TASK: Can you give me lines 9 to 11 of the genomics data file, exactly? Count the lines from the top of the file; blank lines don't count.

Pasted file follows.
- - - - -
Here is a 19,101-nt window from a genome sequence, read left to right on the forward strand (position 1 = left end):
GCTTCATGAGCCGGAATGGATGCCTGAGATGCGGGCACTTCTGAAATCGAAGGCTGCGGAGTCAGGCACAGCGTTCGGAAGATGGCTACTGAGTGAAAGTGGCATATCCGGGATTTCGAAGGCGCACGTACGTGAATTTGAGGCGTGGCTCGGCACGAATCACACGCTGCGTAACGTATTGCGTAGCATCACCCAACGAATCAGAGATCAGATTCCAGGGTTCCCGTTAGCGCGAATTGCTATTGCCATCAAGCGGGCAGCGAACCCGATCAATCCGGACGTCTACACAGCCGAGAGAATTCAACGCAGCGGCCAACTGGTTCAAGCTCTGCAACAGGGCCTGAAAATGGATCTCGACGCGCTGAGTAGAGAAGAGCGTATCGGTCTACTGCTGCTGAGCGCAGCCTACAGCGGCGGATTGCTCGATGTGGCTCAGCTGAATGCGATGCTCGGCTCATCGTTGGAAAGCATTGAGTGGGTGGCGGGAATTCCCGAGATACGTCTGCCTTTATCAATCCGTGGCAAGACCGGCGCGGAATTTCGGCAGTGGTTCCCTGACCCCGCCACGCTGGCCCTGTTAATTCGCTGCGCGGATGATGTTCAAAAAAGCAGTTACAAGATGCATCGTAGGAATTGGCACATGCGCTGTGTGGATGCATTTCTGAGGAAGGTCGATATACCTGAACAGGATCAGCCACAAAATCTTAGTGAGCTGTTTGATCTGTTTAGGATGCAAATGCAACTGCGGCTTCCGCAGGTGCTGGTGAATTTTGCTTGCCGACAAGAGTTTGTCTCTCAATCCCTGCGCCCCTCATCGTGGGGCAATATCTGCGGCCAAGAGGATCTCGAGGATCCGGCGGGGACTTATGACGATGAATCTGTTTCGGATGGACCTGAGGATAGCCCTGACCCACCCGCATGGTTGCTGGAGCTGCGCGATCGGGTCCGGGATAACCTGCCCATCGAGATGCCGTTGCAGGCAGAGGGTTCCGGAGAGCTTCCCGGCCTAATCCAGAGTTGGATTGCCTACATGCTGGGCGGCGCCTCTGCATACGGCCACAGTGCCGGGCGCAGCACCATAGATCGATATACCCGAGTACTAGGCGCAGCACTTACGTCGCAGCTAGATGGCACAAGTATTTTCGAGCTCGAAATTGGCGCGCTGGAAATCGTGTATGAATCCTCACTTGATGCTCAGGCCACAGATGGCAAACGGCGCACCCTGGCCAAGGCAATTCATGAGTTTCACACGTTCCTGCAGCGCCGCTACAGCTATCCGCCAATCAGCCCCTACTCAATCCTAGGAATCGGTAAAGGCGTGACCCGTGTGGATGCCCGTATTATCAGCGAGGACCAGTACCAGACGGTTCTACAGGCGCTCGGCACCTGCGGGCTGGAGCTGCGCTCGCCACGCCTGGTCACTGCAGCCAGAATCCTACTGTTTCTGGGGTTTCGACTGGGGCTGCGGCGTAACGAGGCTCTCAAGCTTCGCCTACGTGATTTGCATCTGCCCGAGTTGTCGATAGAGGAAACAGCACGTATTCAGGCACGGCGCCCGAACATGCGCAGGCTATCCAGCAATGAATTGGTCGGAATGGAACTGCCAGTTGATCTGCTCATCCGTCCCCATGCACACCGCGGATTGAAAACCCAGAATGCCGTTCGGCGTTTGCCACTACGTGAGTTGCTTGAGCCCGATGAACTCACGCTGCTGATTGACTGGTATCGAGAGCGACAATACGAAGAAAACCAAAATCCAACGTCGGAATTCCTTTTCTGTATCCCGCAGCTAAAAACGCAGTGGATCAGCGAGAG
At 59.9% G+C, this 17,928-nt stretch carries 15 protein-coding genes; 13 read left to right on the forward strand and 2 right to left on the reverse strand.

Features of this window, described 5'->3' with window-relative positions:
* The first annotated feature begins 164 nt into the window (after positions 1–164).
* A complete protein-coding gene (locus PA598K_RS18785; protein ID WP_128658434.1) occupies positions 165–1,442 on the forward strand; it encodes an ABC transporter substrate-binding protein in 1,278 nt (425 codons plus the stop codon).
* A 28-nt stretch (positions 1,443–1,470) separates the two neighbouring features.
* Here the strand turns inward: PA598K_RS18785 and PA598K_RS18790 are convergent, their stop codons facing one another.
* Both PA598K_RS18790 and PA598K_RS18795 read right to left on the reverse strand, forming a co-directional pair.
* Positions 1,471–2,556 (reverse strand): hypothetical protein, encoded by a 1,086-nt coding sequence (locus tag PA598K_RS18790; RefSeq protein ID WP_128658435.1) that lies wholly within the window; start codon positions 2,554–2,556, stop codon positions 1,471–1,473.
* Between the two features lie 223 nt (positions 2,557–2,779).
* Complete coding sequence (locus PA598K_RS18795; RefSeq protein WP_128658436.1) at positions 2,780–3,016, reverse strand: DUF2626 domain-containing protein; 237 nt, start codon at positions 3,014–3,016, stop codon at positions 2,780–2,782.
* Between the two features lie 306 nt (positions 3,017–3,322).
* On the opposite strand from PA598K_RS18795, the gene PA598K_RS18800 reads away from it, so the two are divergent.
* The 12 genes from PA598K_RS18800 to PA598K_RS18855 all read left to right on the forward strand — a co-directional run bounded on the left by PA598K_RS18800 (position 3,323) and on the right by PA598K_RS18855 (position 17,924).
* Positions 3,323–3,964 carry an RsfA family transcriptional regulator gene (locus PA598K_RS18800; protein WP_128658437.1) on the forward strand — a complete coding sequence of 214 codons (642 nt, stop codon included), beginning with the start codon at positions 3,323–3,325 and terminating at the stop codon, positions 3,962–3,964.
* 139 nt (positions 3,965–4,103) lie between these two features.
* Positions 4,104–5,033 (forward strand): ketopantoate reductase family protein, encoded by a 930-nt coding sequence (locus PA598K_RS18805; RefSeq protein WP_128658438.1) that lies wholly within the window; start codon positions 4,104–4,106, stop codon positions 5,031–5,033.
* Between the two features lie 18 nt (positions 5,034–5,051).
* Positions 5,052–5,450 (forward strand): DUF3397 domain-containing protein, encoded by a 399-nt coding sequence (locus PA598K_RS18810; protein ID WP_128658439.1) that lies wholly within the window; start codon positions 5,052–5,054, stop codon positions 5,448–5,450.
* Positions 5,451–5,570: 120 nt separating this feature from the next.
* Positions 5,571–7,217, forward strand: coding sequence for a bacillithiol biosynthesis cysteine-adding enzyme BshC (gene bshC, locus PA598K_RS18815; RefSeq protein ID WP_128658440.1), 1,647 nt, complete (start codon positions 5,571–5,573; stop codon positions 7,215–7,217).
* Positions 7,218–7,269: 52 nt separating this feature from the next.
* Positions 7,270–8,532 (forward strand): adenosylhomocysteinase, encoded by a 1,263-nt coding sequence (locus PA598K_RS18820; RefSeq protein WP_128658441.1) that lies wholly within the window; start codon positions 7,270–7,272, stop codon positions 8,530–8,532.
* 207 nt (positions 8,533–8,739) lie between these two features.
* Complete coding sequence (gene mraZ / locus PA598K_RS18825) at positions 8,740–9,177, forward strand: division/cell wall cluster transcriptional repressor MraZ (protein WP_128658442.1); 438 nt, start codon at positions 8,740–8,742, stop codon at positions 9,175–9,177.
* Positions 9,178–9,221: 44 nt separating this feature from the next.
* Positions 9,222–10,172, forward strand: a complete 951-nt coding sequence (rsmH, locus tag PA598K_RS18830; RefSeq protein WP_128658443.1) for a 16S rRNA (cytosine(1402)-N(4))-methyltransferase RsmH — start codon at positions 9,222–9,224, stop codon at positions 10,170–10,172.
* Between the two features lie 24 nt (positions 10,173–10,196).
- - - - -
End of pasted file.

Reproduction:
* Both PA598K_RS18790 and PA598K_RS18795 read right to left on the reverse strand, forming a co-directional pair.
* Positions 1,471–2,556 (reverse strand): hypothetical protein, encoded by a 1,086-nt coding sequence (locus tag PA598K_RS18790; RefSeq protein ID WP_128658435.1) that lies wholly within the window; start codon positions 2,554–2,556, stop codon positions 1,471–1,473.
* Between the two features lie 223 nt (positions 2,557–2,779).